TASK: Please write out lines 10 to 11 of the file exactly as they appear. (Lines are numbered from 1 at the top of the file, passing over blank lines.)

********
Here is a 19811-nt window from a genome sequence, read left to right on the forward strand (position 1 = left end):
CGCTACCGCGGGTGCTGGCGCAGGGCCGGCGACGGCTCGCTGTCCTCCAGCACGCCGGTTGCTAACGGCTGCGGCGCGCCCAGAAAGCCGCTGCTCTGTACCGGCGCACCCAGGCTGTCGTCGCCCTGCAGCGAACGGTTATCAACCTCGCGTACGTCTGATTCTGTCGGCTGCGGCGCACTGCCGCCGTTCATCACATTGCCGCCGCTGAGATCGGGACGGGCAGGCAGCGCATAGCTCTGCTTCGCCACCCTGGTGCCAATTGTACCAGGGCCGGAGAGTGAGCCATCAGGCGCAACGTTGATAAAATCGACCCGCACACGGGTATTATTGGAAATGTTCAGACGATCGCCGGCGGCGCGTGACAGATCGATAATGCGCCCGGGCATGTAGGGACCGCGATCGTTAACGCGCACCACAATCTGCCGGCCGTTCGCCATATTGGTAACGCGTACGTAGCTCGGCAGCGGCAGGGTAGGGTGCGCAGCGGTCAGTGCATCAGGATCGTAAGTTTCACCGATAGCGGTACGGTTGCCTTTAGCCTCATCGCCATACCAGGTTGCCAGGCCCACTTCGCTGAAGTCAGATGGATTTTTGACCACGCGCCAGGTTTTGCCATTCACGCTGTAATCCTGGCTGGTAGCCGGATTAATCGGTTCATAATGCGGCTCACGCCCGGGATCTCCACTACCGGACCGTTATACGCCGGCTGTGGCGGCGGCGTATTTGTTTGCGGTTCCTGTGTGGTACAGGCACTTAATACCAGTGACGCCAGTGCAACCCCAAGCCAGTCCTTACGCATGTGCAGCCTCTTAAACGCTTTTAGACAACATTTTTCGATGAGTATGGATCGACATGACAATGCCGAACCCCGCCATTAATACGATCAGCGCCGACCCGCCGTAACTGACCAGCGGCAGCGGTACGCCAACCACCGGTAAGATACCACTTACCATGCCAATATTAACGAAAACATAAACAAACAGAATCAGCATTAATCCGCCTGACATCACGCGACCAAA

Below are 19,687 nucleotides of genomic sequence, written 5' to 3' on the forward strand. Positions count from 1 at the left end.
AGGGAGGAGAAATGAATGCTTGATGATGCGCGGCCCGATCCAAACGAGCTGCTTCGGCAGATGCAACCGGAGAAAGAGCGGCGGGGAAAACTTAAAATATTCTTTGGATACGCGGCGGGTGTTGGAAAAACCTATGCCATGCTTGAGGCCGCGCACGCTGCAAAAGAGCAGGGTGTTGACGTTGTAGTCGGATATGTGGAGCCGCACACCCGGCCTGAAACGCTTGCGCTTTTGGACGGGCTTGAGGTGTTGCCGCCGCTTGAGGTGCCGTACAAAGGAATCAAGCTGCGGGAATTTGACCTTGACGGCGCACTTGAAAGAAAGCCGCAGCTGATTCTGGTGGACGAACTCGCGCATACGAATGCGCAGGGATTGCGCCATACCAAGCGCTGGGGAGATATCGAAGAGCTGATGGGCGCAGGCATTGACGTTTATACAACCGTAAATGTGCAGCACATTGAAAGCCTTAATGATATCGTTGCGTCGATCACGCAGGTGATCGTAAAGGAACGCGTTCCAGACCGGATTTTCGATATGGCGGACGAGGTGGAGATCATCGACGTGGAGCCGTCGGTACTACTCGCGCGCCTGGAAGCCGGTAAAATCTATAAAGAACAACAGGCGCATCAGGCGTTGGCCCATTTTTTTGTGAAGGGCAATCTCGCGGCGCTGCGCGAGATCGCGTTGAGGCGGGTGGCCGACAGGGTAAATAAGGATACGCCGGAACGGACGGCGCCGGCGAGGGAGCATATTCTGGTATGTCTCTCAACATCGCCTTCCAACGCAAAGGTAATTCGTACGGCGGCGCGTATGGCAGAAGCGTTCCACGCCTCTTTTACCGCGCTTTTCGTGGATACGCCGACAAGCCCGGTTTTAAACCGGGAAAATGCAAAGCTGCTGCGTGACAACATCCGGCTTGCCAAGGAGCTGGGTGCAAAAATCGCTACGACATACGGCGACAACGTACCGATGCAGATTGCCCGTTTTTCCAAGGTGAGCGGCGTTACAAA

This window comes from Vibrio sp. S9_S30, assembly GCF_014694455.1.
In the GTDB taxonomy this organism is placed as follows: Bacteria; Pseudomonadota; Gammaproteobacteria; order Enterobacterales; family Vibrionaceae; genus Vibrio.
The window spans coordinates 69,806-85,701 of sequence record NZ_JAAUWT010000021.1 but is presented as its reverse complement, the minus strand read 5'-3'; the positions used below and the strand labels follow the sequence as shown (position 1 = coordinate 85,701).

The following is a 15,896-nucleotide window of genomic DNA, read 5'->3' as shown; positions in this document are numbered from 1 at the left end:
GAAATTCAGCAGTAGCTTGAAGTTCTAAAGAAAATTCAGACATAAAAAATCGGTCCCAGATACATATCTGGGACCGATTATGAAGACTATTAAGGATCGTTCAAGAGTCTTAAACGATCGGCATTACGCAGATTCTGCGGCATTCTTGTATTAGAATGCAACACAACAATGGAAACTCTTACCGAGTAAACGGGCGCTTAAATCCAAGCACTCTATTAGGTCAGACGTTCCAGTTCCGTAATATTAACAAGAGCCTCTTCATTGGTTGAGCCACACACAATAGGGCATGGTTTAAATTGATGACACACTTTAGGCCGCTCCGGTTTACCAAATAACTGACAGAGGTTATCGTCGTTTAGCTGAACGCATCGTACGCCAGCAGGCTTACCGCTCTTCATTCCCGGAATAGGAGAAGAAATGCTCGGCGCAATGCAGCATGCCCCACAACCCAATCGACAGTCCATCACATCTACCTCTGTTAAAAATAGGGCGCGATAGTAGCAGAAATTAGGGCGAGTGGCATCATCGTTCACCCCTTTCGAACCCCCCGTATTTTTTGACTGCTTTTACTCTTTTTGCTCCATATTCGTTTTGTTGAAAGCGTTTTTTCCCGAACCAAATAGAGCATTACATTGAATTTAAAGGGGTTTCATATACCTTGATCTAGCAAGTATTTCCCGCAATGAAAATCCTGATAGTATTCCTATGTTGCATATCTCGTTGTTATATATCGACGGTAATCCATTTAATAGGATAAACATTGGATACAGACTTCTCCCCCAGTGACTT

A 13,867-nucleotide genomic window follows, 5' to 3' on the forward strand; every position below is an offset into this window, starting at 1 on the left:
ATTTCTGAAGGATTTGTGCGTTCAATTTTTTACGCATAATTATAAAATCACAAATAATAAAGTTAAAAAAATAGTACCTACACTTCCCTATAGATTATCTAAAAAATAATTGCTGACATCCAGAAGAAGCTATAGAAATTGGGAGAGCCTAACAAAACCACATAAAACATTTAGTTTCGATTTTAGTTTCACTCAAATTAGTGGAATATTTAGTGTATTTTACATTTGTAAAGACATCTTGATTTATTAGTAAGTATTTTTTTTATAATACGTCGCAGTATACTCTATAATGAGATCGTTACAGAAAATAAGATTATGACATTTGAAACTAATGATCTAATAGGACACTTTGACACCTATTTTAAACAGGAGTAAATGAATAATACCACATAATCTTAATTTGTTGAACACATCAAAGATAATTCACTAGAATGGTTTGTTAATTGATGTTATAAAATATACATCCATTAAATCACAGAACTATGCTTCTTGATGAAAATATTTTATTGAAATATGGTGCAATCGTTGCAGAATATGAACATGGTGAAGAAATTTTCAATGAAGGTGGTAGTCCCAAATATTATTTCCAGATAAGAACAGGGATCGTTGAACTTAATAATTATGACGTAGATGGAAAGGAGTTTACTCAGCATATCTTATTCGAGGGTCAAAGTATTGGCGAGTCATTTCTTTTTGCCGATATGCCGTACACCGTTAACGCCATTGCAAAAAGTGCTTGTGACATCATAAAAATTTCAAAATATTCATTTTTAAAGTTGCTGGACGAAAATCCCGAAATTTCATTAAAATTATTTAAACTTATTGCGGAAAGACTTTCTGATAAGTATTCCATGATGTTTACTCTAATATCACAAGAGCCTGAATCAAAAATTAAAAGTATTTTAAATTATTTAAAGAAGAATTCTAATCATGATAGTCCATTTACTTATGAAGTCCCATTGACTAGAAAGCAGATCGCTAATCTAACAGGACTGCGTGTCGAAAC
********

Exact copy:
A 13,867-nucleotide genomic window follows, 5' to 3' on the forward strand; every position below is an offset into this window, starting at 1 on the left:
ATTTCTGAAGGATTTGTGCGTTCAATTTTTTACGCATAATTATAAAATCACAAATAATAAAGTTAAAAAAATAGTACCTACACTTCCCTATAGATTATCTAAAAAATAATTGCTGACATCCAGAAGAAGCTATAGAAATTGGGAGAGCCTAACAAAACCACATAAAACATTTAGTTTCGATTTTAGTTTCACTCAAATTAGTGGAATATTTAGTGTATTTTACATTTGTAAAGACATCTTGATTTATTAGTAAGTATTTTTTTTATAATACGTCGCAGTATACTCTATAATGAGATCGTTACAGAAAATAAGATTATGACATTTGAAACTAATGATCTAATAGGACACTTTGACACCTATTTTAAACAGGAGTAAATGAATAATACCACATAATCTTAATTTGTTGAACACATCAAAGATAATTCACTAGAATGGTTTGTTAATTGATGTTATAAAATATACATCCATTAAATCACAGAACTATGCTTCTTGATGAAAATATTTTATTGAAATATGGTGCAATCGTTGCAGAATATGAACATGGTGAAGAAATTTTCAATGAAGGTGGTAGTCCCAAATATTATTTCCAGATAAGAACAGGGATCGTTGAACTTAATAATTATGACGTAGATGGAAAGGAGTTTACTCAGCATATCTTATTCGAGGGTCAAAGTATTGGCGAGTCATTTCTTTTTGCCGATATGCCGTACACCGTTAACGCCATTGCAAAAAGTGCTTGTGACATCATAAAAATTTCAAAATATTCATTTTTAAAGTTGCTGGACGAAAATCCCGAAATTTCATTAAAATTATTTAAACTTATTGCGGAAAGACTTTCTGATAAGTATTCCATGATGTTTACTCTAATATCACAAGAGCCTGAATCAAAAATTAAAAGTATTTTAAATTATTTAAAGAAGAATTCTAATCATGATAGTCCATTTACTTATGAAGTCCCATTGACTAGAAAGCAGATCGCTAATCTAACAGGACTGCGTGTCGAAAC